Weekend Box Office Winners & Losers: How ‘American Sniper’ Dropped All Its Competitors in Their TracksWarner Bros.
“HOLY SHIT!” said pretty much everyone who watched the box office this weekend. Who are we to disagree: American Sniper, which has been incinerating four theaters in New York and Los Angeles since Christmas, finally went wide, and what it did to the box office made Indy–New England look like a mercy killing. Normally, I’d play coy and withhold figures until the breakdown below, but here it is: $90.2 million domestic box office over the weekend — not including the Martin Luther King Jr. holiday.
Yes, those are Guardians of the Galaxy numbers. Incidentally, Sniper earned more in its first three days of wide release than The Hobbit: The Battle of the Five Armies did over its extended, five-plus-day holiday season opening. Sure, there were other movies this weekend, but American Sniper pretty much single-handedly boosted the domestic box office 13 percent over last year’s actually-pretty-strong January. In fact, American Sniper made so much goddamned money that Rentrak’s Paul Dergarabedian did the box office analyst’s equivalent of dropping the mic: “If this is going to end up as the first $11 billion year in history, it’s going to be because of weekends like this and unexpected performances like American Sniper.” Do I even need to say it? Just for proper form:
Winner: American Sniper
Let’s keep blowing minds: Not only did American Sniper make more than $90 million this weekend, posting returns that even franchise sequels dream of, it has another day of box office plundering to go thanks to today’s holiday. If estimates hold, Sniper should grab $105 million domestic over the four-day frame. And just to remind you, this is January, the graveyard of the release calendar, where studios send unwanted films to die. (In fairness, the January box office often turns up one or two pleasant surprises, like Lone Survivor last year or Cloverfield in 2008.) But yes, American Sniper earns the title of biggest January opening of all time — its $30.5 million Friday is the single biggest day for any January movie ever. It didn’t just beat the previous record holder, Kevin Hart’s Ride Along, it more than doubled Ride Along’s take ($41 million over the weekend; $48 million including the holiday).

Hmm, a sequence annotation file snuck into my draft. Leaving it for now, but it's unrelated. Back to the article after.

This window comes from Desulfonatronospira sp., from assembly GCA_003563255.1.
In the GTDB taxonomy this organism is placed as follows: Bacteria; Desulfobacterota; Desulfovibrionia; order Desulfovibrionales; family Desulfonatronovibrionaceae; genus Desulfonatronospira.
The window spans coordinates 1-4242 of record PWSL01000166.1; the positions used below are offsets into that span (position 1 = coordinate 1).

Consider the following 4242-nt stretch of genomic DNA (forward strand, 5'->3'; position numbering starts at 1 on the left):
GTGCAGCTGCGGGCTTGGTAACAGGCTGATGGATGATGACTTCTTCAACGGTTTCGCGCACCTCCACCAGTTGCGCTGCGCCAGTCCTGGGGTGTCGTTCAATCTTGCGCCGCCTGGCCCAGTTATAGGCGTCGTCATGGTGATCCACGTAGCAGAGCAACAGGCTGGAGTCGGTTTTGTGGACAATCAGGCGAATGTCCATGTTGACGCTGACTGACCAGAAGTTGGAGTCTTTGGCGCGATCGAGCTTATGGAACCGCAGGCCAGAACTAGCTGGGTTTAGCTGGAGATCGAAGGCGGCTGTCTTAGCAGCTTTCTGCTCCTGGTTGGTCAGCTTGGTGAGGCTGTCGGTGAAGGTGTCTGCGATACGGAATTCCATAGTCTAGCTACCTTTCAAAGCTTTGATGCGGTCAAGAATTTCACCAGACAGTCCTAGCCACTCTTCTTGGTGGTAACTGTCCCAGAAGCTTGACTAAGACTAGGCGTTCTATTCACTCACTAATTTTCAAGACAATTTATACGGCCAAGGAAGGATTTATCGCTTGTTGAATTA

But as Forbes points out, that’s just the start: American Sniper is the second-biggest R-rated debut of all time, after only The Matrix Reloaded’s $91 million. Holy shit again. By the way, it’s also the biggest opening weekend for a Best Picture nominee ever. (Which puts to bed all those think pieces about how little money the Best Picture nominees have made. Time to retire that old Gravity factoid from your Oscar griping.) Hell, we can keep going: Forbes also says that if you consider American Sniper a straight drama, it’s the biggest drama opening of all time, ahead of even The Passion of the Christ’s $83 million; it’s the eighth-biggest debut for a non-sequel/prequel/franchise title; and it’s the 40th-biggest opening weekend of all time. And now for the cherry — since American Sniper cost less than $60 million to make, it should be turning a profit right about [checks watch] … now.
All of this leads to the burning question: How in god’s name? Granted, American Sniper has been setting indie records with its limited release for a while now, and Warner Bros. was confident it had a hit on its hands, but the boldest projections didn’t dare to imagine more than a $57 million opening — even when you consider the ticket price boost it got from a last-minute IMAX conversion. Honestly, even $40 million would’ve merited a touchdown dance. For one, The Hollywood Reporter theorizes that Sniper played like a real-life superhero movie: It hit the same exact demographics as fanboy bait. Second, as Deadline points out, you can credit Warner Bros. with a perfectly run marketing game. While the age of social media makes it harder for studios to sneak outright stinkers past us, the lightning-fast pace of good word of mouth can help films really catch fire. And your views on Iraq aside, American Sniper’s teaser was something to behold. There’s a reason Marvel now gives us teasers for its teasers: trailers remain the most powerful tool a film marketer has, and a well-cut trailer is priceless. Remember how you had no idea what Guardians of the Galaxy was, let alone whether you wanted to see it, until that first trailer landed? I rest my case.